- It includes several high quality sounding virtual instruments
- It has tons of included sounds a loops that sound great
- It lets you arrange your music clips into a full song
- It lets you record vocals if you want
- It lets you polish your track with mixing and mastering tools
When I finally did start using computer software to make beats it was something called CakeWalk… and MIDI + plugins were so limited that everything you made sounded like a thin video game soundtrack.
It was wack.
And when you don’t have a ton of money to spend, or you don’t know if you really want to pursue music production as a career/business, you can’t afford to drop $300+ on software or $3000+ on some hardware.
So a beat maker under $100 that can actually do things those traditional DAWs/hardware do is pretty fuckin dope.
But What About…
After graduating away from CakeWalk, I tried FL Studio and eventually Reason as well.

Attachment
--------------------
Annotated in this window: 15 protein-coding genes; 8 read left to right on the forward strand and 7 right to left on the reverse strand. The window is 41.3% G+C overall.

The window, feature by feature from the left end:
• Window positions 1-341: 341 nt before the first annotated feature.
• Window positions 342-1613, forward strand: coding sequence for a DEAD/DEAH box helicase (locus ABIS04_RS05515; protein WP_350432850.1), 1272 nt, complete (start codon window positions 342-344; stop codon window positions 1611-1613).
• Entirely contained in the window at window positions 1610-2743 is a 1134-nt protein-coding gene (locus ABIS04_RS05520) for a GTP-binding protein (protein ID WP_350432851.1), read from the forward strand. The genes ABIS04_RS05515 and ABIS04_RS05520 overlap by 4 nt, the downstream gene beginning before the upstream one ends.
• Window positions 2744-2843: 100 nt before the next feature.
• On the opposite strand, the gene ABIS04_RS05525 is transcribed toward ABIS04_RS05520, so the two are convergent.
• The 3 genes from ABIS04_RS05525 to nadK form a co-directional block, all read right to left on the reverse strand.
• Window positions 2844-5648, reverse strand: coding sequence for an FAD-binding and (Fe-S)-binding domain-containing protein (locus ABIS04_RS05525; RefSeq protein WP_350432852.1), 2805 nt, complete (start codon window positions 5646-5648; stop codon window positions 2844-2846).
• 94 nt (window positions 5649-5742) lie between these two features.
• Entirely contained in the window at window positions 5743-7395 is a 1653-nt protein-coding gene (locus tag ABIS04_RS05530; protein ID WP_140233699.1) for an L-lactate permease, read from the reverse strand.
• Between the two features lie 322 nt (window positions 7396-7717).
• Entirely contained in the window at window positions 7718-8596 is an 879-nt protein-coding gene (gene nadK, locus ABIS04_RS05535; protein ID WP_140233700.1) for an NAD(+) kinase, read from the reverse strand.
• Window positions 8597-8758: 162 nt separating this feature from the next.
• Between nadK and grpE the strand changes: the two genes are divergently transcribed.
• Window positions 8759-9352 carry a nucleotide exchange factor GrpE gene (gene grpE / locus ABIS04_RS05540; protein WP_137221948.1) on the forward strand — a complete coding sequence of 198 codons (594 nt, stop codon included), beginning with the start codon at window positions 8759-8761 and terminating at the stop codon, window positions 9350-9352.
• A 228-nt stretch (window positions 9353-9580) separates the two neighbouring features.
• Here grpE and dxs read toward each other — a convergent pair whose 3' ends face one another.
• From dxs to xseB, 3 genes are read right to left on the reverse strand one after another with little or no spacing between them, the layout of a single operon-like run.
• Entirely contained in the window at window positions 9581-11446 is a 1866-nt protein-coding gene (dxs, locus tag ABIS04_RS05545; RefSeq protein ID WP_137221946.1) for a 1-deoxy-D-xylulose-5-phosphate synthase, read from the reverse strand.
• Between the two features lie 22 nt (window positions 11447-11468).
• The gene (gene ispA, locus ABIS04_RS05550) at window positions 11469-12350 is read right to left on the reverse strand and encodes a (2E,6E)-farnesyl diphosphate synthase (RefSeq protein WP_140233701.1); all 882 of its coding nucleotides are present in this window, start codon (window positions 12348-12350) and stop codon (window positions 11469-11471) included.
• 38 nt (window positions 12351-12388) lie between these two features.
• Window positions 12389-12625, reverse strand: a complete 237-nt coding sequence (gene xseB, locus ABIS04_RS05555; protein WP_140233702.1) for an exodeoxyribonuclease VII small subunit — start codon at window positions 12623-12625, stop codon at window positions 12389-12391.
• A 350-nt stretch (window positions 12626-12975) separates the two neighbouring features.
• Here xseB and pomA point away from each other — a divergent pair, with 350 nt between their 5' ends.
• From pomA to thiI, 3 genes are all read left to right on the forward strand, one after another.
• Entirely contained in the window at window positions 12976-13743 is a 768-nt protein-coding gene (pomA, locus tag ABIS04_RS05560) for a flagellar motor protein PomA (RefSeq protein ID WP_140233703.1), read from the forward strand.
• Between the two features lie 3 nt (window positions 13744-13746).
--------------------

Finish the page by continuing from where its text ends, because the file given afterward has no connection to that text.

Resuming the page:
I love both those pieces of software. They’re great sounding and super powerful/versatile. They’re truly professional music making tools. But FL Studio and Reason are expensive and very complicated to really use effectively. There’s a steep learning curve – especially for beginners.
I did end up figuring it out but it took a while, and sometimes it’d kill my creativity and flow because I’d get stuck trying to figure out what a certain feature or tool. I’d get overwhelmed at the start and it was very frustrating.
If I had Magix Music Maker back then, though….
Let me make something clear – I don’t think Magix Music Maker is a “substitute” for FL Studio, Reason, Logic or any other professional DAW.